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  •   Bush Taking First Step Toward Run for President

    Bush
    Gov. George W. Bush holds a news conference with Texas reporters Tuesday. (AP)
    By Dan Balz
    Washington Post Staff Writer
    Wednesday, March 3, 1999; Page A1

    Texas Gov. George W. Bush, whose fledgling candidacy for president has sparked an extraordinary surge of support from around the country, took the first formal step toward running in 2000 by announcing yesterday he will form an exploratory committee that will allow him to start raising money and building a political organization.

    The second-term governor and son of former president George Bush told Texas reporters in Austin that he has not made a final decision about a presidential campaign. But he demonstrated his growing interest in running by saying that "I do have a compelling reason to consider running for president. For my family and for every family in America, I want the 21st century to be prosperous."

    Bush became the eighth Republican to either form an exploratory committee or announce a candidacy for president, but none has attracted the kind of interest and attention that has surrounded the Texas governor's prospective campaign -- despite the fact that he is untested as a national candidate.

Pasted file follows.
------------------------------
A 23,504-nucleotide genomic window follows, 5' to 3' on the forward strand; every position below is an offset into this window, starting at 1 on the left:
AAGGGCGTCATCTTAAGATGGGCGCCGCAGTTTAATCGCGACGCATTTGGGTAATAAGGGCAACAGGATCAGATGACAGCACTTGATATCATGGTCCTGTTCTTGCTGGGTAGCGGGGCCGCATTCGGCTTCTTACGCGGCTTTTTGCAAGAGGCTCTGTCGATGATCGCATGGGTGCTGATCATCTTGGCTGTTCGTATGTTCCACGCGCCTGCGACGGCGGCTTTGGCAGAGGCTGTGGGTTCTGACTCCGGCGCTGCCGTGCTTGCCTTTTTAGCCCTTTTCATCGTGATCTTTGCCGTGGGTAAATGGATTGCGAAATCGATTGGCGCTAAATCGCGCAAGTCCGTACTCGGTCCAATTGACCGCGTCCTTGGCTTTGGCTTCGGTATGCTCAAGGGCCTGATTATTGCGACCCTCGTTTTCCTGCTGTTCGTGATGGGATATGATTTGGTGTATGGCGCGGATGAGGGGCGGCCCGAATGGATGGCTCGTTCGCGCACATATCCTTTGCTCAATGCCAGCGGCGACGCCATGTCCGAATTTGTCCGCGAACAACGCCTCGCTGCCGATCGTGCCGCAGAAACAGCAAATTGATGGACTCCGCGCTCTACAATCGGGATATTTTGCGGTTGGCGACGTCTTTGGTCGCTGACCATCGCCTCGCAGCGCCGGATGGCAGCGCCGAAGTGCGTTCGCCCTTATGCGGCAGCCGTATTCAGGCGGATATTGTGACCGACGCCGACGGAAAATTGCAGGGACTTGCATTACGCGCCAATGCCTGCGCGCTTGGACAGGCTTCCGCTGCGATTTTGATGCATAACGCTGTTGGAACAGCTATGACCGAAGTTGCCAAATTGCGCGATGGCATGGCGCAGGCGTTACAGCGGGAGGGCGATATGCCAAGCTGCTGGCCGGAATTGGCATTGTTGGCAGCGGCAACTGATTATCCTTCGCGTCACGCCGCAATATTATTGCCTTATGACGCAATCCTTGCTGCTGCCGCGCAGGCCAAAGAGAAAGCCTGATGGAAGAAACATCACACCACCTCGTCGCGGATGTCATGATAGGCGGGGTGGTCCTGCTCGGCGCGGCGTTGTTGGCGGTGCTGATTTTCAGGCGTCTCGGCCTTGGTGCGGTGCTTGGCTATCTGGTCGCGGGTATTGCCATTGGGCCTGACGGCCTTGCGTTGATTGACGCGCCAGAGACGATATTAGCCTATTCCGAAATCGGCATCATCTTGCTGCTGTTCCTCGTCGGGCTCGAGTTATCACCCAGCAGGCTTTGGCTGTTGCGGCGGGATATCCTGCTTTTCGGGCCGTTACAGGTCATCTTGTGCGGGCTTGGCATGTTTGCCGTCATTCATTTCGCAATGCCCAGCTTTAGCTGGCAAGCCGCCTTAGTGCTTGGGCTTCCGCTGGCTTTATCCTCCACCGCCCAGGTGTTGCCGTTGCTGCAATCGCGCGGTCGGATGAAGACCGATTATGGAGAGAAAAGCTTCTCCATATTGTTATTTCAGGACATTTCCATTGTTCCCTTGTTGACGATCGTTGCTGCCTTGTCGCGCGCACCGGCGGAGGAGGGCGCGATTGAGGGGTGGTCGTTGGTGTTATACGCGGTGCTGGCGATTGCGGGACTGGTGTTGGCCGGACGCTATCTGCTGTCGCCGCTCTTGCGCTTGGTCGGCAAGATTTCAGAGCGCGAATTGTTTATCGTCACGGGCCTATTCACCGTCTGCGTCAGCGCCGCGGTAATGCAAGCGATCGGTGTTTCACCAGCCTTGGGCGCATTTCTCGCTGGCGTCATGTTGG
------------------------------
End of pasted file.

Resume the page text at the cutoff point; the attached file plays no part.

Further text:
"I think it's Bush's strength in Texas and the fact that he did what no other governor has done for 20 years, which is to win reelection in a state whose politics are as complex as California and New York," said Merle Black, a political scientist at Emory University. "It has generated the expectation that Bush is the kind of Republican who can lead the party to victory in 2000."

    But Black said Bush faces a difficult fight for the nomination, noting that as the front-runner he will be the primary target of attacks by other aspirants, and small mistakes could take a heavy toll.

    Bush, 52, has led the GOP field in early public opinion polls assessing support among Republicans for the 2000 nomination, and both he and Elizabeth Hanford Dole, who is weighing a run, lead Vice President Gore in hypothetical match-ups of a 2000 general election contest.

    Bush won reelection as governor in a landslide last fall with 69 percent of the vote, capturing almost half the Hispanic vote and one-quarter of the African American vote.

    Beyond those numbers, Bush's record on education and his brand of "compassionate conservatism" -- a phrase used to describe his political philosophy of inclusiveness -- have helped generate institutional and grass-roots support for his candidacy among Republicans who are desperate to win back the White House.

    "People smell a winner and they're buying big time," one GOP strategist said. "But there's a lot of time. The marketplace of political opinion is best reflected by the number of people who got in the race fully expecting Bush to run. Each of them is saying they've got a hunch that at some juncture they'll have a shot."